There are several colloquial definitions of “brine.” To some, the word may evoke summers spent on the shore, catching fish in the brackish estuaries where fresh water meets the ocean. To others, brine is a substance spread on city roads to melt snow and ice. The term even has culinary associations. Meat can be soaked in salt water. Olive brine can be mixed into martinis.
But brine can also refer to a salty, toxic byproduct of oil and natural gas production which contains heavy amounts of sodium chloride, as well as petroleum and other residue left over from hydraulic drilling operations.
On January 6th, it was discovered that 3 million gallons of the stuff leaked from an Operator Summit Midstream Partners pipeline and into Blacktail Creek, near Williston, North Dakota, and from there flowed into the Little Muddy River.
“We tested 19 different spots in both Blacktail Creek and the Little Muddy,” said Karl Rockeman of the State Health Department. “The tests do show definite water impact from saltwater brine at levels that would be considered toxic for aquatic organisms.”
The brine is supposed to be removed from disposal wells and then pumped underground for storage.
“I guess they learned of it because guys were surprised they didn’t have much saltwater to haul,” said Fred Ryckman of the North Dakota Game and Fish Department.
The full environmental impact is still unknown, and may not be clear for months. Similar spills have taken years to clean. State health officials also say they can’t properly assess the damage until the winter snow melts.
“We know downstream the Health Department didn’t see any living stuff at all,” Ryckman said. “That stuff seeps down into the ground. It just goes everywhere. How many barrels was it? That’s the million dollar question.”
As of Wednesday, 65,000 barrels of water and brine have been taken out of Blacktail Creek as part of the cleanup effort. The entire creek bed will be drained, and the soil beneath tested for contamination.
The Little Muddy will be diluted since it is too large to drain. Parts of the Missouri River are also being tested for the pollutant.
Officials aren’t sure what caused the leak, and they also don’t know how long the toxins were spilling into the creek.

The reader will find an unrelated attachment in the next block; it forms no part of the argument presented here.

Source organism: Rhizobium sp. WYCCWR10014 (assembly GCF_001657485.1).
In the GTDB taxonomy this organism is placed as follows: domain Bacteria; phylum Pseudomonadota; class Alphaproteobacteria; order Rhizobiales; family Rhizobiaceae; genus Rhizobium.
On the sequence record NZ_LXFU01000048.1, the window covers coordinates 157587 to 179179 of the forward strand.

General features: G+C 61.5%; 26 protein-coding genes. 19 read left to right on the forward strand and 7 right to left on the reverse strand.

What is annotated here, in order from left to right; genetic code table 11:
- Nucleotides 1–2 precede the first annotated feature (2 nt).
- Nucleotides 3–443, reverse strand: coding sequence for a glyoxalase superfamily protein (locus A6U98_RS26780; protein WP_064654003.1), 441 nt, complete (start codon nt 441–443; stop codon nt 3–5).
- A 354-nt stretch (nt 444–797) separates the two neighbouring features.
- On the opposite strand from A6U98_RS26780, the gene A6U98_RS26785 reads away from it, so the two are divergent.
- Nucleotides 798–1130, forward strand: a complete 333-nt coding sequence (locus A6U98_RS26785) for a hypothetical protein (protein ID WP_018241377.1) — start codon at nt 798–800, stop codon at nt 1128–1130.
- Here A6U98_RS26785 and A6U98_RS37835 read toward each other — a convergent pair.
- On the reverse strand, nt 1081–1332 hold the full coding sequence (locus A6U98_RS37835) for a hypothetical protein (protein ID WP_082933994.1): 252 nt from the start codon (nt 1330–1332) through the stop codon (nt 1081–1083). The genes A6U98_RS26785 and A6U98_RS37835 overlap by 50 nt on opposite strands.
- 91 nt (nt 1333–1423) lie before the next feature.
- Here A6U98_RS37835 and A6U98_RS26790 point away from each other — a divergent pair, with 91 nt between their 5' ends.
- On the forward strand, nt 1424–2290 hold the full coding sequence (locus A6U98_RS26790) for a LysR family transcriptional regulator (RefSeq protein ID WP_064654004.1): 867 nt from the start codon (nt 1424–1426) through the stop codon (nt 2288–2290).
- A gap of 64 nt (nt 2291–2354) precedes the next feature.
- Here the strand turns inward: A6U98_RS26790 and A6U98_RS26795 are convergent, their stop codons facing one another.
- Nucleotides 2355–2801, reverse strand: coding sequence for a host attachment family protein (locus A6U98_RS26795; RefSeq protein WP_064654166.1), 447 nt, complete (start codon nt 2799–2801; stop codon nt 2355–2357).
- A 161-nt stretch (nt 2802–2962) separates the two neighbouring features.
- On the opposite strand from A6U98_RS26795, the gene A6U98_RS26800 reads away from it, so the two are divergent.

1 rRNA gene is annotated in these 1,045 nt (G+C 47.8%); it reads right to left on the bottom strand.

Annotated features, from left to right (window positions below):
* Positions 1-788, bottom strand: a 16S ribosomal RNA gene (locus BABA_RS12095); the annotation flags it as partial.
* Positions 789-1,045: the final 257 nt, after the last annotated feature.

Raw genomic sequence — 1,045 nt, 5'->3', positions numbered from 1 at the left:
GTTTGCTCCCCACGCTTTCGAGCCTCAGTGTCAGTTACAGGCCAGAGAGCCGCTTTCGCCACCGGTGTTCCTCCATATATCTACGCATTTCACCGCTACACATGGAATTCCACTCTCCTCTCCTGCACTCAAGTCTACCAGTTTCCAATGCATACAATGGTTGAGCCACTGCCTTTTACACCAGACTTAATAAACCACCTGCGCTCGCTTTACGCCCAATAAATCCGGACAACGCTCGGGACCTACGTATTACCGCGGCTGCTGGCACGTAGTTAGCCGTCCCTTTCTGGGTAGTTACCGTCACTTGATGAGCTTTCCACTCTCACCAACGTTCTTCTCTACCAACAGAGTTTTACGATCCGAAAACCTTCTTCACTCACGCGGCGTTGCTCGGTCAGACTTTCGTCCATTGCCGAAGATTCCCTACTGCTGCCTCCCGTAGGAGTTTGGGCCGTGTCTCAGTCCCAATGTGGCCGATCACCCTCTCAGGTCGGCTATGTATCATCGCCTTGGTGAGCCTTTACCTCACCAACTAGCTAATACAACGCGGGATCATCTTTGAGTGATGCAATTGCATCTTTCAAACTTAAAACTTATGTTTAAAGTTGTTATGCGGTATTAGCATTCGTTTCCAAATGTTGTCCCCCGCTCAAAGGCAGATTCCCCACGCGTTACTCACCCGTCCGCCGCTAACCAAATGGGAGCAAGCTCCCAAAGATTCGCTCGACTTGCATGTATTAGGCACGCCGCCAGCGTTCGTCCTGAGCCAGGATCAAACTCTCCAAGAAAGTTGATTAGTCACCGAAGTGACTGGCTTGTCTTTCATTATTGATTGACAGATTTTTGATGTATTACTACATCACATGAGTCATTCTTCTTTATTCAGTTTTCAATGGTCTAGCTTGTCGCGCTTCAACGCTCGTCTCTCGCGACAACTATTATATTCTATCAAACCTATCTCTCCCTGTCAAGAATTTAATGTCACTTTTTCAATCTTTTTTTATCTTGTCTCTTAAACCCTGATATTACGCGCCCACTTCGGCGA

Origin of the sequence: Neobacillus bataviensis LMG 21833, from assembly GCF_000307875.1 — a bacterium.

“Technology exists to prevent these spills and nothing is being done,” said Wayde Schafer, a North Dakota spokesman for the Sierra Club. “Better pipelines, flow meters, cutoff switches, more inspectors – something has got to be done.”
“Until we start holding companies fully accountable with penalties, I don’t think we’re going to change this whole situation we have in North Dakota,” said Daryl Peterson, a local grain farmer.
— Dakota Res Council (@DakResCouncil) September 16, 2014
While it may be the largest, this leak isn’t the first. North Dakota has seen a large increase in oil and wastewater spills since the oil boom of 2006. A study conducted by ProPublica found that oil companies in the state reported over 1,000 accidental spills in 2011 alone. And that’s just the ones that are reported. Many companies dispose of their toxins illegally. During a two year period, one company – Continental Resources Inc. – was responsible for spilling a combined total of 197,261 gallons of oil and brine, according to ProPublica.
— Tom Glover (@BigSkyDem) December 8, 2013
A mere million-gallon spill in 2006 near Alexander, North Dakota, is still being cleaned nearly a decade later.
North Dakota is hardly a rarity. Earlier this week, traces of a cancer-causing agent were found in the Yellowstone River in Montana.
Summit Midstream is currently working to clean up their mess.
“The company does the work and cleanup,” said Rockeman. “We make sure they do things properly.”
While some degree of accountability may be comforting to state residents, they might prefer the spills were prevented in the first place. Though the state Legislature has repeatedly rejected proposals to mandate industry safety measures, so the toxins may continue to flow.